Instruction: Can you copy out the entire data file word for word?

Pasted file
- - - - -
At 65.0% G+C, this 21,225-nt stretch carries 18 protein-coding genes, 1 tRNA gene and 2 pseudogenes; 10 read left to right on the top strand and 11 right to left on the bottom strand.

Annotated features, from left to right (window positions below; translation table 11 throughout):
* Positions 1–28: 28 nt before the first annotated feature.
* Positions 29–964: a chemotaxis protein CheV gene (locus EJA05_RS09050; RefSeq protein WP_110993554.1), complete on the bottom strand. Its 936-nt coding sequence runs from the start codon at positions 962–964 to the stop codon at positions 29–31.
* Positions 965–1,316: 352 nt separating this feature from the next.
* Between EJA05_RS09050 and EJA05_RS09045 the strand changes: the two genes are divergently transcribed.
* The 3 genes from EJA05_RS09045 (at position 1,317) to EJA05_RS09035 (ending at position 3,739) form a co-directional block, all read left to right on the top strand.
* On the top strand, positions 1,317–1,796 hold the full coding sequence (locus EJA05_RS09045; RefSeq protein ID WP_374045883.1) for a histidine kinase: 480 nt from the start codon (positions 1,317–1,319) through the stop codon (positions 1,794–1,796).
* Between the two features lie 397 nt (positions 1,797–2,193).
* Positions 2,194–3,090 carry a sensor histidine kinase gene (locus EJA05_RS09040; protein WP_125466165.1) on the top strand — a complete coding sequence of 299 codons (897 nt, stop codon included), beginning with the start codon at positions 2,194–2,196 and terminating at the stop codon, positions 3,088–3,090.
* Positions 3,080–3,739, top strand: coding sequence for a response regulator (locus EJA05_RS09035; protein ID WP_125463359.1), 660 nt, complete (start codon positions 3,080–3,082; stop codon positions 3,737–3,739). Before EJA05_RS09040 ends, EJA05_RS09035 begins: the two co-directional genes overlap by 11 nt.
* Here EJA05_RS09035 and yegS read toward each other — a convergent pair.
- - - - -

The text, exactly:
At 65.0% G+C, this 21,225-nt stretch carries 18 protein-coding genes, 1 tRNA gene and 2 pseudogenes; 10 read left to right on the top strand and 11 right to left on the bottom strand.

Annotated features, from left to right (window positions below; translation table 11 throughout):
* Positions 1–28: 28 nt before the first annotated feature.
* Positions 29–964: a chemotaxis protein CheV gene (locus EJA05_RS09050; RefSeq protein WP_110993554.1), complete on the bottom strand. Its 936-nt coding sequence runs from the start codon at positions 962–964 to the stop codon at positions 29–31.
* Positions 965–1,316: 352 nt separating this feature from the next.
* Between EJA05_RS09050 and EJA05_RS09045 the strand changes: the two genes are divergently transcribed.
* The 3 genes from EJA05_RS09045 (at position 1,317) to EJA05_RS09035 (ending at position 3,739) form a co-directional block, all read left to right on the top strand.
* On the top strand, positions 1,317–1,796 hold the full coding sequence (locus EJA05_RS09045; RefSeq protein ID WP_374045883.1) for a histidine kinase: 480 nt from the start codon (positions 1,317–1,319) through the stop codon (positions 1,794–1,796).
* Between the two features lie 397 nt (positions 1,797–2,193).
* Positions 2,194–3,090 carry a sensor histidine kinase gene (locus EJA05_RS09040; protein WP_125466165.1) on the top strand — a complete coding sequence of 299 codons (897 nt, stop codon included), beginning with the start codon at positions 2,194–2,196 and terminating at the stop codon, positions 3,088–3,090.
* Positions 3,080–3,739, top strand: coding sequence for a response regulator (locus EJA05_RS09035; protein ID WP_125463359.1), 660 nt, complete (start codon positions 3,080–3,082; stop codon positions 3,737–3,739). Before EJA05_RS09040 ends, EJA05_RS09035 begins: the two co-directional genes overlap by 11 nt.
* Here EJA05_RS09035 and yegS read toward each other — a convergent pair.